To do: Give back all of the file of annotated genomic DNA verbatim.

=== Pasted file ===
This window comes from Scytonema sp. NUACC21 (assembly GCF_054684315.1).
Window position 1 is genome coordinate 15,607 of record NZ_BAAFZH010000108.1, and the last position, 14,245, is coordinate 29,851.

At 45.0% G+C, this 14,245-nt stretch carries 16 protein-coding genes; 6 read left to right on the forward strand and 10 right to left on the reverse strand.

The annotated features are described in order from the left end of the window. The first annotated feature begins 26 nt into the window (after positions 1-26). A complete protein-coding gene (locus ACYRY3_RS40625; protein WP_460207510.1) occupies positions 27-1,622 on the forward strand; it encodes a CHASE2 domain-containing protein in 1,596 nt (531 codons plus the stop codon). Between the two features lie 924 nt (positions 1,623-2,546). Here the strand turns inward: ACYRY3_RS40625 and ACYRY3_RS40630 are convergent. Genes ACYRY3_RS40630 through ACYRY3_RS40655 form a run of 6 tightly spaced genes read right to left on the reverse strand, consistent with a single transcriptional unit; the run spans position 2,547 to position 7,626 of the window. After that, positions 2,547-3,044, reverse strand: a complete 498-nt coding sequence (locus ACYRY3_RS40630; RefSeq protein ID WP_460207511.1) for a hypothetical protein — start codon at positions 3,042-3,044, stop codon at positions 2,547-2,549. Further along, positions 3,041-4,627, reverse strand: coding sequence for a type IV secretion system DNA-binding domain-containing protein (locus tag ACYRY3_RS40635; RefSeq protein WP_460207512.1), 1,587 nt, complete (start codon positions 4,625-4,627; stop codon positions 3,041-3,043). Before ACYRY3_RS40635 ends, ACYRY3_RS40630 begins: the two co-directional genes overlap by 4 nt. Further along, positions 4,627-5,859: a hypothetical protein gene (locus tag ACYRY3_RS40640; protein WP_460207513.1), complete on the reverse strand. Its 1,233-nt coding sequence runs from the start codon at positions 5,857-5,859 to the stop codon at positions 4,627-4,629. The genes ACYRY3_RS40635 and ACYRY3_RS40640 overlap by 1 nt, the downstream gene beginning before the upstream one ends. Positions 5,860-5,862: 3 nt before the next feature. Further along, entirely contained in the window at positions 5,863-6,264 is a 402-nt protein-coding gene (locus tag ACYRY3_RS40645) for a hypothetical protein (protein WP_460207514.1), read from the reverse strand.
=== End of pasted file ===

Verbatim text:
This window comes from Scytonema sp. NUACC21 (assembly GCF_054684315.1).
Window position 1 is genome coordinate 15,607 of record NZ_BAAFZH010000108.1, and the last position, 14,245, is coordinate 29,851.

At 45.0% G+C, this 14,245-nt stretch carries 16 protein-coding genes; 6 read left to right on the forward strand and 10 right to left on the reverse strand.

The annotated features are described in order from the left end of the window. The first annotated feature begins 26 nt into the window (after positions 1-26). A complete protein-coding gene (locus ACYRY3_RS40625; protein WP_460207510.1) occupies positions 27-1,622 on the forward strand; it encodes a CHASE2 domain-containing protein in 1,596 nt (531 codons plus the stop codon). Between the two features lie 924 nt (positions 1,623-2,546). Here the strand turns inward: ACYRY3_RS40625 and ACYRY3_RS40630 are convergent. Genes ACYRY3_RS40630 through ACYRY3_RS40655 form a run of 6 tightly spaced genes read right to left on the reverse strand, consistent with a single transcriptional unit; the run spans position 2,547 to position 7,626 of the window. After that, positions 2,547-3,044, reverse strand: a complete 498-nt coding sequence (locus ACYRY3_RS40630; RefSeq protein ID WP_460207511.1) for a hypothetical protein — start codon at positions 3,042-3,044, stop codon at positions 2,547-2,549. Further along, positions 3,041-4,627, reverse strand: coding sequence for a type IV secretion system DNA-binding domain-containing protein (locus tag ACYRY3_RS40635; RefSeq protein WP_460207512.1), 1,587 nt, complete (start codon positions 4,625-4,627; stop codon positions 3,041-3,043). Before ACYRY3_RS40635 ends, ACYRY3_RS40630 begins: the two co-directional genes overlap by 4 nt. Further along, positions 4,627-5,859: a hypothetical protein gene (locus tag ACYRY3_RS40640; protein WP_460207513.1), complete on the reverse strand. Its 1,233-nt coding sequence runs from the start codon at positions 5,857-5,859 to the stop codon at positions 4,627-4,629. The genes ACYRY3_RS40635 and ACYRY3_RS40640 overlap by 1 nt, the downstream gene beginning before the upstream one ends. Positions 5,860-5,862: 3 nt before the next feature. Further along, entirely contained in the window at positions 5,863-6,264 is a 402-nt protein-coding gene (locus tag ACYRY3_RS40645) for a hypothetical protein (protein WP_460207514.1), read from the reverse strand.